Flora Strickland Tutiakoff died on May 26, 2017 at the VNA Respite House in Colchester, Vermont. She was born Flora Beecher Strickland in New Haven, CT on July 14, 1920, to Olive May Mann and Daniel Walter Strickland. Flora’s father was a Congregational minister who was a chaplain and captain in World War I, became a state senator in Connecticut, and over time had parishes in Yalesville, CT; Fort Myers, FL; and Waitsfield and Franklin, VT. In Flora’s late teens, her family moved to Moretown, VT. Flora studied music at the Juilliard Conservatory of Music in New York City, specializing on the harp under the renowned Marcel Grandjany. She joined the Vermont Symphony Orchestra; in later years she played while Robert Frost shared his poetry in the Middlebury, VT area.
In Moretown, Flora met Robert Freeman Fulton, who also was to become a minister. Robert and Flora married in 1942. They had four children, John Strickland, Scott Edward, Sarah Elizabeth, and Andrew Beecher Fulton. The years of their marriage, joint work in the Methodist Church, and increasingly diverse community work, brought them to many fascinating parts of the country. Flora experienced wonderful places and people (“Moments rightly placed” - as artist, author, historian, and dear friend Ray Hudson might put it). After the war and Robert’s divinity school, they started their journey in Yalesville, CT, followed by Middlebury and St. Albans, VT; Schenectady and Green Island, NY; Frakes, KY; Anchorage and Unalaska, AK; Indiana, PA; and Stillwater and Morristown, NJ. Flora’s dedication to service to others evolved from Methodist parish work to overseeing a settlement school in rural Kentucky, assisting a community in the Aleutian Islands to develop healthcare and other services, co-directing a small residential alternative high school in rural New Jersey, and coordinating a group home for teenage girls in Morristown, NJ.
In 1975, after so many uprootings and goodbyes, Flora realized she wanted to reconnect with one of the places she had left behind. She separated from her husband, and returned to Unalaska, an island community on the far side of the world that had spoken to her heart in the early 1970s. Flora became a social worker for the state of Alaska, attending to the safety of children across a vast region that included the Aleutian Islands (a chain extending westward 1,200 miles from Alaska toward Russia) and the Pribilof Islands. Flora lived and worked there for nearly 20 years, helping native children at risk remain in their communities, and whenever possible, with Aleut families. She embraced and was hugged back by the Aleut community in Unalaska/Dutch Harbor. She joined the Church of the Holy Ascension (the Russian Orthodox church in Unalaska), sang with their choir, learned to chant services in Slavonic, learned some Aleut for special services, and eventually became a Reader in the church (very rare for a woman to be in this role). A godson used to call her “Amen Flora” when he was a kid. In 1977, Flora married Philemon Michael Tutiakoff, an Aleut native and respected patriarch of the community. Mr. Tutiakoff, who died in 1985, provided key testimony to Congress that resulted in reparation and a formal apology to Aleuts in the wake of internment of over 800 native people into inhumane conditions during WWII.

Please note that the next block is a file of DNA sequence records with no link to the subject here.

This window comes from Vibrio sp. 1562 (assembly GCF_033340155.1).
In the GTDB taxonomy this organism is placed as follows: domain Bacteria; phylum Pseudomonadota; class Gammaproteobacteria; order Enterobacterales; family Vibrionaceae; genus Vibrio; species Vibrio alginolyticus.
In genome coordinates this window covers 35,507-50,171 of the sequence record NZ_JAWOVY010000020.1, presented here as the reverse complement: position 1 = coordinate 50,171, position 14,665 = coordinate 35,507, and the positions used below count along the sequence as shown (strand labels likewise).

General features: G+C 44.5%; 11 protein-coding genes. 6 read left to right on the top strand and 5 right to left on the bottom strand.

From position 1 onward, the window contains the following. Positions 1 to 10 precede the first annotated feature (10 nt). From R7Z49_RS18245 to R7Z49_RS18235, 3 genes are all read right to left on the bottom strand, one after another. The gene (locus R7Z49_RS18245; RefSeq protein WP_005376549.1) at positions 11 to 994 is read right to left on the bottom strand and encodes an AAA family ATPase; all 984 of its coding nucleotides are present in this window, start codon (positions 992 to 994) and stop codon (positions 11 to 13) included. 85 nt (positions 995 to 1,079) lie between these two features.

Flora enjoyed the wild beauty of the Aleutians, walking the Bering Sea beaches, picking wildflowers and salmonberries, and having tea with dear friends. A couple of years after moving back to Alaska Flora began annual month-long visits with her family in Vermont. In 1994 she retired, returning to Vermont. She settled first in Montpelier, and eventually at the family homestead in Moretown. In the mid-1990s she helped found the St Jacob of Alaska Mission in Montpelier. In 2001 this church found a home in Northfield, VT when a building was purchased there.
Flora had a long life, and was blessed with good health, an inclination to see the positives in life, and a loving family. She dearly loved her little dog, Acha (an Aleut word that roughly translates as ‘very good friend’), even when he repeatedly ate her hearing aids and eyeglasses. She taught her children and others around her how to love and respect others, and to laugh. Flora had survived her husband Philemon; her parents; two younger sisters, Elizabeth Binz (of Sarasota, FL), Audrey White (of Ft. Myers, FL); and her great-granddaughter Ruthie. She is survived by her four children: John Strickland Fulton and partner Sharon A. Cutler (Moretown, VT), Scott Edward Fulton and his wife Elizabeth Lenore Leto-Fulton (Somerville, MA), Sarah Elizabeth Holland (Moretown, VT), and Andrew Beecher Fulton and his wife India Rachel Tresselt (Westford, VT); her eight grandchildren (Derek and wife Gladys, Jayson, Addie Rose and husband Dan, Matthew, Flora, Loren, Connor, and Asa) and three great-grandchildren (Savannah, Pace, and Olive) who all made her sparkle. She leaves many beloved nieces and nephews; three step great-grandchildren; a cousin; and dear friends and extended family including Ray Holland and Tracy Drury, and Ray and Shelly Hudson. Her beloved Tutiakoff family and many other dear friends from Unalaska will miss her. She was the matriarch (“matushka”) of St. Jacob of Alaska, and is greatly missed by that community.
Her family is very grateful for the care she received at UVM Medical Center, in particular the palliative care team, excellent staff at VNA Respite House, and of course the wonderful people at Mayo Residential Care in Northfield where Flora lived contentedly for her last 16 months. In remembrance, those who wish are welcome to send donations to support St. Jacob of Alaska (PO Box 353, Northfield Falls, VT 05664).